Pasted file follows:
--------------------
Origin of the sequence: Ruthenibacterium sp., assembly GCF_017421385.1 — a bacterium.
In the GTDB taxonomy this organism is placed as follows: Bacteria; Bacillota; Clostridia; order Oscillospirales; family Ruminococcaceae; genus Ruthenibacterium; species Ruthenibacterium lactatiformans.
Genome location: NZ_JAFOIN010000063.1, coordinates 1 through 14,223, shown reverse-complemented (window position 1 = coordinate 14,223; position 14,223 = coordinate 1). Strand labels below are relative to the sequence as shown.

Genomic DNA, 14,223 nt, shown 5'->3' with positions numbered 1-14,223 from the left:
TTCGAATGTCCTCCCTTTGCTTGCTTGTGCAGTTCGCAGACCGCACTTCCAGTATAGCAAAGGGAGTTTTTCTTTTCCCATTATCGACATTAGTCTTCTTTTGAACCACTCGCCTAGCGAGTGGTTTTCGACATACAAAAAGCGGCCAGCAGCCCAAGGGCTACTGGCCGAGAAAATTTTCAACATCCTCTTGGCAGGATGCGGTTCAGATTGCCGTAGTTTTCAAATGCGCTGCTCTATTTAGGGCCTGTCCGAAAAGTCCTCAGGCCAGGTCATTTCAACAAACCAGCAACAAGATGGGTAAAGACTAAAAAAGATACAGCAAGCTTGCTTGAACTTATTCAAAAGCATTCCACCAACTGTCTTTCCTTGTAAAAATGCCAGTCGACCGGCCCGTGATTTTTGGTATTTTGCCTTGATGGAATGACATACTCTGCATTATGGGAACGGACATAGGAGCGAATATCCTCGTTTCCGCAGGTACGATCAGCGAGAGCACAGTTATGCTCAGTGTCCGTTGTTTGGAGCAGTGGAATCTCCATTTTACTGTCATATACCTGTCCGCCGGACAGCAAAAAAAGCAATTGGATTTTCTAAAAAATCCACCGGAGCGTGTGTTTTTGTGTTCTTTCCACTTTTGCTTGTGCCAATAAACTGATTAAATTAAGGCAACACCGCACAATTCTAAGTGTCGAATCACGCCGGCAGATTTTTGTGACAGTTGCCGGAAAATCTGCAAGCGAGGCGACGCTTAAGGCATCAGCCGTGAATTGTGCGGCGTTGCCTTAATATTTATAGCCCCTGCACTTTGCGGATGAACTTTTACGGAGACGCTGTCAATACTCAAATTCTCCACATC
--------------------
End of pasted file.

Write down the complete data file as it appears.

Origin of the sequence: Ruthenibacterium sp., assembly GCF_017421385.1 — a bacterium.
In the GTDB taxonomy this organism is placed as follows: Bacteria; Bacillota; Clostridia; order Oscillospirales; family Ruminococcaceae; genus Ruthenibacterium; species Ruthenibacterium lactatiformans.
Genome location: NZ_JAFOIN010000063.1, coordinates 1 through 14,223, shown reverse-complemented (window position 1 = coordinate 14,223; position 14,223 = coordinate 1). Strand labels below are relative to the sequence as shown.

Genomic DNA, 14,223 nt, shown 5'->3' with positions numbered 1-14,223 from the left:
TTCGAATGTCCTCCCTTTGCTTGCTTGTGCAGTTCGCAGACCGCACTTCCAGTATAGCAAAGGGAGTTTTTCTTTTCCCATTATCGACATTAGTCTTCTTTTGAACCACTCGCCTAGCGAGTGGTTTTCGACATACAAAAAGCGGCCAGCAGCCCAAGGGCTACTGGCCGAGAAAATTTTCAACATCCTCTTGGCAGGATGCGGTTCAGATTGCCGTAGTTTTCAAATGCGCTGCTCTATTTAGGGCCTGTCCGAAAAGTCCTCAGGCCAGGTCATTTCAACAAACCAGCAACAAGATGGGTAAAGACTAAAAAAGATACAGCAAGCTTGCTTGAACTTATTCAAAAGCATTCCACCAACTGTCTTTCCTTGTAAAAATGCCAGTCGACCGGCCCGTGATTTTTGGTATTTTGCCTTGATGGAATGACATACTCTGCATTATGGGAACGGACATAGGAGCGAATATCCTCGTTTCCGCAGGTACGATCAGCGAGAGCACAGTTATGCTCAGTGTCCGTTGTTTGGAGCAGTGGAATCTCCATTTTACTGTCATATACCTGTCCGCCGGACAGCAAAAAAAGCAATTGGATTTTCTAAAAAATCCACCGGAGCGTGTGTTTTTGTGTTCTTTCCACTTTTGCTTGTGCCAATAAACTGATTAAATTAAGGCAACACCGCACAATTCTAAGTGTCGAATCACGCCGGCAGATTTTTGTGACAGTTGCCGGAAAATCTGCAAGCGAGGCGACGCTTAAGGCATCAGCCGTGAATTGTGCGGCGTTGCCTTAATATTTATAGCCCCTGCACTTTGCGGATGAACTTTTACGGAGACGCTGTCAATACTCAAATTCTCCACATC